Through these experiences, Ignatius said, Christ invited him to be his companion and to cooperate with his worldwide mission of healing and renewal. Out of these experiences, Ignatius produced his most famous book, the Spiritual Exercises, which is a manual for those who guide a person through a retreat known by the same name. These exercises offer people an intense personal experience of God's love in Christ.
After his pilgrimage, Ignatius studied at the University of Paris where he began to offer people his spiritual exercises. He gathered companions who shared his desire to serve Christ, and the group eventually became known as the Society of Jesus.
The examen prayer found in the Spiritual Exercises is a prayer practice that helps Jesuits achieve their mission of serving Christ in the world. It enables them to stay in touch with the Spirit of God and serve Christ throughout their day. Ignatius wanted Jesuits to be men of gratitude who understood that all the good they have comes from their abundantly generous Creator and Lord. The examen puts this belief into practice on a daily basis.
Called to live as companions of Jesus and collaborate with God's work in the world, Jesuits must remain attuned to Christ's presence throughout the day if they are to serve him. The examen helps Jesuits to be aware of how Christ influences their thoughts, desires and decisions, and to gain awareness of whether or not they cooperated with Christ that day. It is also a very practical prayer that seeks to orient the Jesuit towards the good desires and good works Christ has in store for him in the day to come.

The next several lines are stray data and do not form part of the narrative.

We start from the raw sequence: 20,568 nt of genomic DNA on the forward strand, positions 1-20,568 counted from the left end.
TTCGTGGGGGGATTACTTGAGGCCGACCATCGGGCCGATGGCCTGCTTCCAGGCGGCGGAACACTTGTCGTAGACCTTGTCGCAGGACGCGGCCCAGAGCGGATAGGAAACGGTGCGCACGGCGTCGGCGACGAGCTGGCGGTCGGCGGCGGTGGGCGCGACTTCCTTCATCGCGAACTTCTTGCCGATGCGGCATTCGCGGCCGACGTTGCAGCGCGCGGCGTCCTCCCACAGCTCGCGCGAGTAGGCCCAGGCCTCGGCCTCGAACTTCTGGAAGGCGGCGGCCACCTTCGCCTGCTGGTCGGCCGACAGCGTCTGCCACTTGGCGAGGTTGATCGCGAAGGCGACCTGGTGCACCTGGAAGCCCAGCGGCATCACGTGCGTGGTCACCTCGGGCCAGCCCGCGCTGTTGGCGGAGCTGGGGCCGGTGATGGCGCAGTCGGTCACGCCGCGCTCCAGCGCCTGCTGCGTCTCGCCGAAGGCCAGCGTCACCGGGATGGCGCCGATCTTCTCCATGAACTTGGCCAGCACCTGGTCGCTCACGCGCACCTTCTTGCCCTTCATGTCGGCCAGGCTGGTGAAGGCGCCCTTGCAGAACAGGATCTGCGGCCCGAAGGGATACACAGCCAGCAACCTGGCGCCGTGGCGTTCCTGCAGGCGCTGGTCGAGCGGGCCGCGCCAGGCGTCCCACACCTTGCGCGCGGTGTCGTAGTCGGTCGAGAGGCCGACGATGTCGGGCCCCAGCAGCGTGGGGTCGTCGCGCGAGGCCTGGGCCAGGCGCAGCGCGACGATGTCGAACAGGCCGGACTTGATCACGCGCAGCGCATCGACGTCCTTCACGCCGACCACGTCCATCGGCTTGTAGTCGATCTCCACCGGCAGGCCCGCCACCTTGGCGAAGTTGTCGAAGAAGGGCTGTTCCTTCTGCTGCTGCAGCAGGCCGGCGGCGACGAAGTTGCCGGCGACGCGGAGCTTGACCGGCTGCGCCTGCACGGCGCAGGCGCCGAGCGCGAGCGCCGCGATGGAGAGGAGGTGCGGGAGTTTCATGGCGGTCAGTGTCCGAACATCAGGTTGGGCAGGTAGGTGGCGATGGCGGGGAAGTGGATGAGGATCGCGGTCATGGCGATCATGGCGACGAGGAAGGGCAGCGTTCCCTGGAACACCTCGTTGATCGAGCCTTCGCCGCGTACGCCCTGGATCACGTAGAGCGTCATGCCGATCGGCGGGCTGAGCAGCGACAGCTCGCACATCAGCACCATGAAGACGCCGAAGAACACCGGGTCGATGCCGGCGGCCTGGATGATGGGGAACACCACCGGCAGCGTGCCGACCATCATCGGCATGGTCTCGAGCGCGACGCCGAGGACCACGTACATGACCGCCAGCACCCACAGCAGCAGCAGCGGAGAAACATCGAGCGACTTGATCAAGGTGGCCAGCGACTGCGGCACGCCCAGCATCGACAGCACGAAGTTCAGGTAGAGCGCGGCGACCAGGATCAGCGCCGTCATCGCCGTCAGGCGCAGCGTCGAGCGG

Although Ignatius clearly targeted his spiritual writings to Catholics, a person does not have to be a Christian to incorporate the practice of deep listening. The practice directs us to listen to the best in ourselves. As we try to quiet down, we will become attentive to our bodies and feel whether we are tired, sleepy or rested. We will learn to pay attention to our moods and identify our desires — the superficial, the disordered and those that are life-giving. This kind of listening takes time and patience, because the deeper feelings and thoughts that influence how we act do not readily reveal themselves to us, especially if we are new to this practice.
Next, we must reflect on what happened to us during the past 24 hours by recalling in gratitude some of the good we have been given during that time. Deep listening invites us to see our life, our spouse, children, friends, coworkers and staff as gifts. There are deeper dimensions to life that Ignatius asks us to pay attention to through this practice. As we notice the desires and thoughts that influenced our decisions and actions of the preceding day, we can become aware of how the Spirit of God influenced those desires, thoughts, decisions and actions. How did we respond to God? Did we cooperate with God, or did we resist, ignore or work against God?